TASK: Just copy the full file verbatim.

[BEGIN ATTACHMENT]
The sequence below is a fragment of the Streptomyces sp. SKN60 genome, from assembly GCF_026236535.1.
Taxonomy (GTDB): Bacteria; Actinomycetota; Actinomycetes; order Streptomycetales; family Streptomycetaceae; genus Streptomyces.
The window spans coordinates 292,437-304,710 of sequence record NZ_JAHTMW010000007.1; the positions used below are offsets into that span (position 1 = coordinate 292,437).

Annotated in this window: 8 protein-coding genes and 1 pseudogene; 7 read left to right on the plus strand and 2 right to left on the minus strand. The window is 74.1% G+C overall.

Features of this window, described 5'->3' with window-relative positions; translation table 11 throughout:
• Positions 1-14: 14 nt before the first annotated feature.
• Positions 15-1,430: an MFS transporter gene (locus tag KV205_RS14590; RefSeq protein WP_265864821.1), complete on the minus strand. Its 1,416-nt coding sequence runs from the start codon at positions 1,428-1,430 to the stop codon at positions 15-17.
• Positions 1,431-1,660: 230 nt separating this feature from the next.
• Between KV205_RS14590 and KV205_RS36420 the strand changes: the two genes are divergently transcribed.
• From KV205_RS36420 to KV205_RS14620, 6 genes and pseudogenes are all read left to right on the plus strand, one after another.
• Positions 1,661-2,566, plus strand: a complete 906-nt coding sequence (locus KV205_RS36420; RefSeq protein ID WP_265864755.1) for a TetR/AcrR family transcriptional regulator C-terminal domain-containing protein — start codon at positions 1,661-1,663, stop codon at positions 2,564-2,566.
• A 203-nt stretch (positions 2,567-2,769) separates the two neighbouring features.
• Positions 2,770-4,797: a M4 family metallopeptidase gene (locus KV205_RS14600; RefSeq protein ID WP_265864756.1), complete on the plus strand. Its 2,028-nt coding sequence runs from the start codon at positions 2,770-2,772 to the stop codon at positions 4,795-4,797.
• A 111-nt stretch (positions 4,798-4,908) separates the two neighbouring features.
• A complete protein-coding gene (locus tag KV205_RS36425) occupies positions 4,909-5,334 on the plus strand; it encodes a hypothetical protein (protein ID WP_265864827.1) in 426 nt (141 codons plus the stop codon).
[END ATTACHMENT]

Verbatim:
The sequence below is a fragment of the Streptomyces sp. SKN60 genome, from assembly GCF_026236535.1.
Taxonomy (GTDB): Bacteria; Actinomycetota; Actinomycetes; order Streptomycetales; family Streptomycetaceae; genus Streptomyces.
The window spans coordinates 292,437-304,710 of sequence record NZ_JAHTMW010000007.1; the positions used below are offsets into that span (position 1 = coordinate 292,437).

Annotated in this window: 8 protein-coding genes and 1 pseudogene; 7 read left to right on the plus strand and 2 right to left on the minus strand. The window is 74.1% G+C overall.

Features of this window, described 5'->3' with window-relative positions; translation table 11 throughout:
• Positions 1-14: 14 nt before the first annotated feature.
• Positions 15-1,430: an MFS transporter gene (locus tag KV205_RS14590; RefSeq protein WP_265864821.1), complete on the minus strand. Its 1,416-nt coding sequence runs from the start codon at positions 1,428-1,430 to the stop codon at positions 15-17.
• Positions 1,431-1,660: 230 nt separating this feature from the next.
• Between KV205_RS14590 and KV205_RS36420 the strand changes: the two genes are divergently transcribed.
• From KV205_RS36420 to KV205_RS14620, 6 genes and pseudogenes are all read left to right on the plus strand, one after another.
• Positions 1,661-2,566, plus strand: a complete 906-nt coding sequence (locus KV205_RS36420; RefSeq protein ID WP_265864755.1) for a TetR/AcrR family transcriptional regulator C-terminal domain-containing protein — start codon at positions 1,661-1,663, stop codon at positions 2,564-2,566.
• A 203-nt stretch (positions 2,567-2,769) separates the two neighbouring features.
• Positions 2,770-4,797: a M4 family metallopeptidase gene (locus KV205_RS14600; RefSeq protein ID WP_265864756.1), complete on the plus strand. Its 2,028-nt coding sequence runs from the start codon at positions 2,770-2,772 to the stop codon at positions 4,795-4,797.
• A 111-nt stretch (positions 4,798-4,908) separates the two neighbouring features.
• A complete protein-coding gene (locus tag KV205_RS36425) occupies positions 4,909-5,334 on the plus strand; it encodes a hypothetical protein (protein ID WP_265864827.1) in 426 nt (141 codons plus the stop codon).